Saturday, August 8, 2020

Pandemic Diaries April 17, 2020


The Pandemic Diaries April 17, 2020

Logan here. Tommy promised you’d learn about how we, two white guys, got a black aunt. I’ve asked my brother, Antoine, to join me since he lives in the same building. See, Antoine Jackson moved to our hometown four years ago from New York. He had been in Special Education classes there, not learning much. His Dad’s sister, Kamesha Jackson, told Robert (that’s Antoine’s father) to bring him to Florida, she had some ideas about how to help him. Aunt Kamesha’s a Nurse Practitioner, kind of like a doctor but nicer and less stuck-up.

 So, the first thing she did was test his hearing. He was almost deaf; how was he supposed to learn if he couldn’t hear? Then she got her special friend, Dr. Gil, to test him. Dr. Gil is a shrink and said Antoine was dyslexic. He can’t make sense of written words because the letters get all jumbled up. Tommy and I met Antoine at the beginning of summer and invited him to play basketball with us. For those of you who aren’t still laughing uncontrollably, yes, he’s that Antoine Jackson, number one draft pick in the NBA last year from Duke. Best moves I’ve ever seen. So, Tommy and I got Dr. Gil’s brother, the basketball coach, out to see him.

Aunt Kamesha got an otolaryngology surgeon to fix his hearing, and Dr. Gil taught me and Tommy how to work with him on reading. By the end of the summer he’d gone from first grade level to fourth grade in reading and writing and math. I worked with him during the school year, and Coach had me and Tommy work with him on how our team played ball. By the end of ninth grade he was ahead of his classmates, and joined the basketball team for the rest of high school.

 Our senior year I walked out rather than deal with racist homophobic parents. I came out to them as I was leaving, and was told not to come back. Aunt Kamesha took me in, and said that if I was her nephew’s brother, then she was my aunt. A couple months later Tommy did the same thing. We’ve been family ever since.

 Antoine, you got anything to add?

 “Yeah. Aunt Kamesha likes you and Tommy better than me. I think it’s ‘cause you two help her for free in the clinic, Tommy doing physical therapy and you helping the patients with insurance companies. I guess it’s a good thing I’m better looking than either of you.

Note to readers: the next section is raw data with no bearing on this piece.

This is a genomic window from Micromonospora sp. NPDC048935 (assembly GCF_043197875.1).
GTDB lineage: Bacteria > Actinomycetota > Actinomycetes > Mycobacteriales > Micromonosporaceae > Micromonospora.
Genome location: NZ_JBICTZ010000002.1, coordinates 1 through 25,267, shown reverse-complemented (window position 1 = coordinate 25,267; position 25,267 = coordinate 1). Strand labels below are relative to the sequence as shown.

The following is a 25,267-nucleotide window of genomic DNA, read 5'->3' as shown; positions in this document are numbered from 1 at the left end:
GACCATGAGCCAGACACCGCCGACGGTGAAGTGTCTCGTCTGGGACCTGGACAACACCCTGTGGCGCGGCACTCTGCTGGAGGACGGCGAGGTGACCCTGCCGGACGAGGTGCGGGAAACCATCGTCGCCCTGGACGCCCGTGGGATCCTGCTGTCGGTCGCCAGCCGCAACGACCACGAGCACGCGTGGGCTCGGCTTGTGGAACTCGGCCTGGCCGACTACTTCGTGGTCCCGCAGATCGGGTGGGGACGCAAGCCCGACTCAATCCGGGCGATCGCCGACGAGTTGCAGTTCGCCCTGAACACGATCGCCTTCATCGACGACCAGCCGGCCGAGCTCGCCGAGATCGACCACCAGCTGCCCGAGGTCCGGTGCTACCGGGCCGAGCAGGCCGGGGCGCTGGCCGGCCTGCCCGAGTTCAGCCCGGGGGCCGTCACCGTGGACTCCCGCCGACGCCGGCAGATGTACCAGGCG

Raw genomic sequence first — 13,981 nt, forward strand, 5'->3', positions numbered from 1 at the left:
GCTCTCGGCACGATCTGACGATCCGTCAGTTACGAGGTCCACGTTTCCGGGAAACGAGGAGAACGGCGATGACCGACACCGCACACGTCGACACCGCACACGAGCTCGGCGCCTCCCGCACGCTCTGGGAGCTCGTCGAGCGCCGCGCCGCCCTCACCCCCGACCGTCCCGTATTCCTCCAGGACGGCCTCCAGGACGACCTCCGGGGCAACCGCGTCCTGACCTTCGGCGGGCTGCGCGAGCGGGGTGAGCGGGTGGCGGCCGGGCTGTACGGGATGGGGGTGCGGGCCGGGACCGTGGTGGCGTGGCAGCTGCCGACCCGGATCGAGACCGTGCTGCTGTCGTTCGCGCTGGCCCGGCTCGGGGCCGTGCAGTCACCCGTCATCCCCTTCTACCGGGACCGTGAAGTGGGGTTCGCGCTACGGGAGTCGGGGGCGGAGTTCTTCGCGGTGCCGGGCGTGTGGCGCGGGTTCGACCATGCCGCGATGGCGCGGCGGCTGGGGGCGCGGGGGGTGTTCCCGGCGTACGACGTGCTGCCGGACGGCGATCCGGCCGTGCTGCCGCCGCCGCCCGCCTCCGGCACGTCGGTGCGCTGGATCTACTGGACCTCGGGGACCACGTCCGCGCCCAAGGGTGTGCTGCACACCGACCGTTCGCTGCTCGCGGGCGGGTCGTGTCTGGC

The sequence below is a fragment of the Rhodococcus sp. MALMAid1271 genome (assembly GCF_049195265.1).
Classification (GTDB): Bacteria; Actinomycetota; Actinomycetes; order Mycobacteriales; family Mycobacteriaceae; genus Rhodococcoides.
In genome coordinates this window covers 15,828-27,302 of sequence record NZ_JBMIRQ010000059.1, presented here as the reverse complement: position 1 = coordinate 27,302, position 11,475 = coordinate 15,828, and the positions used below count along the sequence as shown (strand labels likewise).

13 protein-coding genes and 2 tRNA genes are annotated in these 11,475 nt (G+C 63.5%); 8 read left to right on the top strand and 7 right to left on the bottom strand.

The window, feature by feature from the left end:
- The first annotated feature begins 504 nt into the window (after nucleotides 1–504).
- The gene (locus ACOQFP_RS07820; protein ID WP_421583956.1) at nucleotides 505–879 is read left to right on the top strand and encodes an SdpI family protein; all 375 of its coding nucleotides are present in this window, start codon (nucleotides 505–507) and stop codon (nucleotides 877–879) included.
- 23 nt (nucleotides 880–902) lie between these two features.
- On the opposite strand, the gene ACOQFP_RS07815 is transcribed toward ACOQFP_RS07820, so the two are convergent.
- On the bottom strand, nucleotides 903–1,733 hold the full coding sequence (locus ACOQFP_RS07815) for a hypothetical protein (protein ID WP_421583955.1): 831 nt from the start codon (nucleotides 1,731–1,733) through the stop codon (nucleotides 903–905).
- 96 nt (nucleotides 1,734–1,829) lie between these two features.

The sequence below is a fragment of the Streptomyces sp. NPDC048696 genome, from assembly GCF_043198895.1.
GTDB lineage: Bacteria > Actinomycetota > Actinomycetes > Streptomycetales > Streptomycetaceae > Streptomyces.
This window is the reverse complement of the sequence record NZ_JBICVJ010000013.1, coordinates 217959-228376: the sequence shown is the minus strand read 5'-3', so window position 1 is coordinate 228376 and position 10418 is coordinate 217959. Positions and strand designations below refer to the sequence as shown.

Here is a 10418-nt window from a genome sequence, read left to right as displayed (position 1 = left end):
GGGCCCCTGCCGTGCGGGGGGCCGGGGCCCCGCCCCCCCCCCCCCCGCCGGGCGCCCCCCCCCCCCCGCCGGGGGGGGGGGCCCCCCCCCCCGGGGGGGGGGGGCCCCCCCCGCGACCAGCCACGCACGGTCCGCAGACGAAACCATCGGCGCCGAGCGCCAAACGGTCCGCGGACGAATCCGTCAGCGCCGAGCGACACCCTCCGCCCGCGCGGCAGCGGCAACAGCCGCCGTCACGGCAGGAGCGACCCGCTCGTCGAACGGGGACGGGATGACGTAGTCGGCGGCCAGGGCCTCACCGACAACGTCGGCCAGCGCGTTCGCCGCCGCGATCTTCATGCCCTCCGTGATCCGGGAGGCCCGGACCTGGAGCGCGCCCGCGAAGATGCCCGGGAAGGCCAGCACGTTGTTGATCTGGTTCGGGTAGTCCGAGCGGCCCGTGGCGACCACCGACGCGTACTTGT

“Oww!! That hurts, Logan. See how you like it.”



Friday, July 31, 2020

The Pandemic Diaries April 10, 2020


The Pandemic Diaries April 10, 2020


It’s Tommy again. Logan forgot to look at the e-mail messages last week, so we’ve got a ton to go through. I printed them and will try to get them up on the screen. This first one is from Carly F. in Albuquerque. There, it’s up on the screen. She wants to know




I think from now on I’ll just read them. Carly, I can’t read this yours out loud. I’ll just say I’m taken, and if Logan and I ever do decide to try a four-way, no animals will be allowed. The next one is from Jorge Q. in New York City. He wants to know what I’m giving Logan for our first anniversary. Well, Jorge, it’s a secret, so I can’t tell you. I will tell you that it will be unwrapped completely, and warm. Very warm. OK, who else do we have? It’s from Poppinseed in Washington, D.C. I know you! Good to hear from you. Yes, folks, it’s that Poppinseed, the man who sat out his first year after graduation rather than play anywhere but Washington. He says his brother came home the day lockdown started in D.C., which is a good thing because Poppinseed can’t leave the apartment except for medical visits and to buy food, and his brother has to help him carry home the groceries. Seems they’ve got the cheerleading squad from an NFL team in the apartment with him and it’s taking lots of groceries.